You can see the overall rankings here. Note that while Obama is #10, he ranks a notch below Ronald Reagan. Lincoln and George Washington have held steady at #1 and #2 respectively since the 2000 survey.
Finally, today’s reported Covid-19 death toll in the U.S. is 604,356, an increase of 256 deaths over yesterday’s figure. The reported world death toll is now 3,963,895, an increase of about 9,000 over yesterday’s total.
Lots of stuff happened on July 1, including:
- 1766 – François-Jean de la Barre, a young French nobleman, is tortured and beheaded before his body is burnt on a pyre along with a copy of Voltaire‘s Dictionnaire philosophique nailed to his torso for the crime of not saluting a Roman Catholic religious procession in Abbeville, France.
And you don’t think that morality, even within the Catholic Church, has improved?
- 1770 – Lexell’s Comet is seen closer to the Earth than any other comet in recorded history, approaching to a distance of 0.0146 astronomical units (2,180,000 km; 1,360,000 mi).
- 1846 – Adolphe Sax patents the saxophone.
A photo of Sax and one of his saxophones. Note how similar it is to the modern instrument (Sax also invented several other instruments like the saxotromba and saxtuba, which are extinct):
- 1858 – Joint reading of Charles Darwin and Alfred Russel Wallace‘s papers on evolution to the Linnean Society of London.
A BIG DAY IN THE HISTORY OF BIOLOGY!
- 1863 – American Civil War: The Battle of Gettysburg begins.
- 1874 – The Sholes and Glidden typewriter, the first commercially successful typewriter, goes on sale.
Here’s the typewriter as manufactured by Remington. I guess the pedal moves the carriage back.
- 1898 – Spanish–American War: The Battle of San Juan Hill is fought in Santiago de Cuba, Cuba.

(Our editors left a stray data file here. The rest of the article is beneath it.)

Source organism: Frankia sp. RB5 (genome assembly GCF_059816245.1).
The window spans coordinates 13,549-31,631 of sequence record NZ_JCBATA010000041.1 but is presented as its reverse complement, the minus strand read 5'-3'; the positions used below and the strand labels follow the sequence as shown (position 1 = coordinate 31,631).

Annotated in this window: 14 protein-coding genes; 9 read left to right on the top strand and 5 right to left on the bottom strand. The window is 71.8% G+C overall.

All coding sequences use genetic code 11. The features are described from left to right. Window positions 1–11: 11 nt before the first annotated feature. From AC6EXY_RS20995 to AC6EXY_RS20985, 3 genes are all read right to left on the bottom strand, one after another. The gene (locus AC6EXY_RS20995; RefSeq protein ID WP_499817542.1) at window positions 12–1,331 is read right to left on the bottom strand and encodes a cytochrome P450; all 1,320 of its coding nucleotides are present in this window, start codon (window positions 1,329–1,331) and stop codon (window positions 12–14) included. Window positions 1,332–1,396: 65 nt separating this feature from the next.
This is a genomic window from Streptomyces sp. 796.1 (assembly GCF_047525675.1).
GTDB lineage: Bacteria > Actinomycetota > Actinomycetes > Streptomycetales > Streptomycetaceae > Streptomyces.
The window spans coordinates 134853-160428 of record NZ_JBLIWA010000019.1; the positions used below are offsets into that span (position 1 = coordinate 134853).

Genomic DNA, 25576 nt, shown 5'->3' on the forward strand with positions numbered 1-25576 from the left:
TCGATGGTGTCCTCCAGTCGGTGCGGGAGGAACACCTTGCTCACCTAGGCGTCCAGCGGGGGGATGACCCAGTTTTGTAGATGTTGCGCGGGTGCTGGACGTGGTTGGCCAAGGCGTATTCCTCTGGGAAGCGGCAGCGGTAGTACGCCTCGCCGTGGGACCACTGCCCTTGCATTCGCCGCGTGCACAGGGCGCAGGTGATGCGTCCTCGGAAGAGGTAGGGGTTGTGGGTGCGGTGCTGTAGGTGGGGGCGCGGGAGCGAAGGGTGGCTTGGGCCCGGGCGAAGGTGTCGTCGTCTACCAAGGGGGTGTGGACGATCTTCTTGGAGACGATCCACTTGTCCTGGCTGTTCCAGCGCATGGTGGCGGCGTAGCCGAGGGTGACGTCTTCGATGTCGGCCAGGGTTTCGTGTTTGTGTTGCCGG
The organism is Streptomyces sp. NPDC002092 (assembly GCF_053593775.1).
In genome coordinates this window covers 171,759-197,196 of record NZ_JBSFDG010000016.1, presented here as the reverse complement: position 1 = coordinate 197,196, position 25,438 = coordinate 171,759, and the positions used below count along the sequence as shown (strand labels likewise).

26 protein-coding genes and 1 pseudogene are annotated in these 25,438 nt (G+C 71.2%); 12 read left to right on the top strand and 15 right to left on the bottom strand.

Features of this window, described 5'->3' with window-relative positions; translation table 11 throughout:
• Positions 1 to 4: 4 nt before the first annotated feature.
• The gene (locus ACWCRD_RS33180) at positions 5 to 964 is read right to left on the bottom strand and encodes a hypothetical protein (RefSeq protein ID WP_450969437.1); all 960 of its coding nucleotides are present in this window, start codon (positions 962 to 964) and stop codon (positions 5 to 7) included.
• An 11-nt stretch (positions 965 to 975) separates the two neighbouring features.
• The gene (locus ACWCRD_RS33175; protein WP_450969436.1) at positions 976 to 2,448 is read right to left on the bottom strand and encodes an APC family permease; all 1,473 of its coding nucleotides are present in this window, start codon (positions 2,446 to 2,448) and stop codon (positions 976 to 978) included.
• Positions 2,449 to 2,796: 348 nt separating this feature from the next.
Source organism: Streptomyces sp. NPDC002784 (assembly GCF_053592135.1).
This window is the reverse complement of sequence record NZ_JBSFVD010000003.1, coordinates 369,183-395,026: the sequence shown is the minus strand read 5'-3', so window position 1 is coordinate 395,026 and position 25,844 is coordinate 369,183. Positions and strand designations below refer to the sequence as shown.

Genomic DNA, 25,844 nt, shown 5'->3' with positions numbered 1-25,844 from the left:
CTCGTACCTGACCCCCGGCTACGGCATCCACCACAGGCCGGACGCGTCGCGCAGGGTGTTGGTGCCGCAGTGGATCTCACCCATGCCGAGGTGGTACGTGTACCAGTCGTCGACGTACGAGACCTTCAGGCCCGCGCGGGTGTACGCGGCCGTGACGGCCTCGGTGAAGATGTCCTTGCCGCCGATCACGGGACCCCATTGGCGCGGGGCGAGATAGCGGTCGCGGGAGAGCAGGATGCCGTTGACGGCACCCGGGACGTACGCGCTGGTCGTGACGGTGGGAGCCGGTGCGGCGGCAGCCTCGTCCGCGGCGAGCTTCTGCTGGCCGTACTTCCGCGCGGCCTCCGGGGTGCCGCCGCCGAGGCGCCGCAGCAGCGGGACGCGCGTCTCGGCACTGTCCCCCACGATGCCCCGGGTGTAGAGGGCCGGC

- 1903 – Start of first Tour de France bicycle race.
The race was won by Maurice Garin, shown here after the race with his bike:
“SOS” does not really stand for anything like “save our souls,” but is used because the pattern is distinctive (and it was created by Germans).
- 1916 – World War I: First day on the Somme: On the first day of the Battle of the Somme 19,000 soldiers of the British Army are killed and 40,000 wounded.
To compare, in the entire World War II, 291,000 Americans were killed.
- 1931 – Wiley Post and Harold Gatty become the first people to circumnavigate the globe in a single-engined monoplane aircraft.
Here’s that plane, the Winnie Mae, now displayed at the Smithsonian’s National Air and Space Museum. It took Post and Gatty eight days and sixteen hours to make that flight.
- 1963 – ZIP codes are introduced for United States mail. [See above]
- 1972 – The first Gay pride march in England takes place.
- 1979 – Sony introduces the Walkman.
The first Walkman:
- 1980 – “O Canada” officially becomes the national anthem of Canada.
- 1990 – German reunification: East Germany accepts the Deutsche Mark as its currency, thus uniting the economies of East and West Germany.
- 2007 – Smoking in England is banned in all public indoor spaces.
Notables born on this day include:
- 1804 – George Sand, French author and playwright (d. 1876)
Sand was, of course, a woman, and named Amantine Lucile Aurore Dupin. She used a man’s name because a woman writer would be dismissed. Here’s a photo from 1864:
- 1869 – William Strunk Jr., American author and educator (d. 1946)
- 1899 – Thomas A. Dorsey, American pianist and composer (d. 1993)
- 1912 – David Brower, American environmentalist, founded Sierra Club Foundation (d. 2000)
- 1916 – Olivia de Havilland, British-American actress (d. 2020)
Notice that de Havilland lived to be 104, and died just last year. Here’s a famous scene from Gone with the Wind with de Havilland as Melanie and Hattie McDaniel as Mammy:
- 1929 – Gerald Edelman, American biologist and immunologist, Nobel Prize laureate (d. 2014)
- 1941 – Twyla Tharp, American dancer and choreographer
- 1952 – Dan Aykroyd, Canadian actor, producer and screenwriter
- 1961 – Diana, Princess of Wales (d. 1997)
Those who croaked on the first of July include:
A weird tale (from Wikipedia):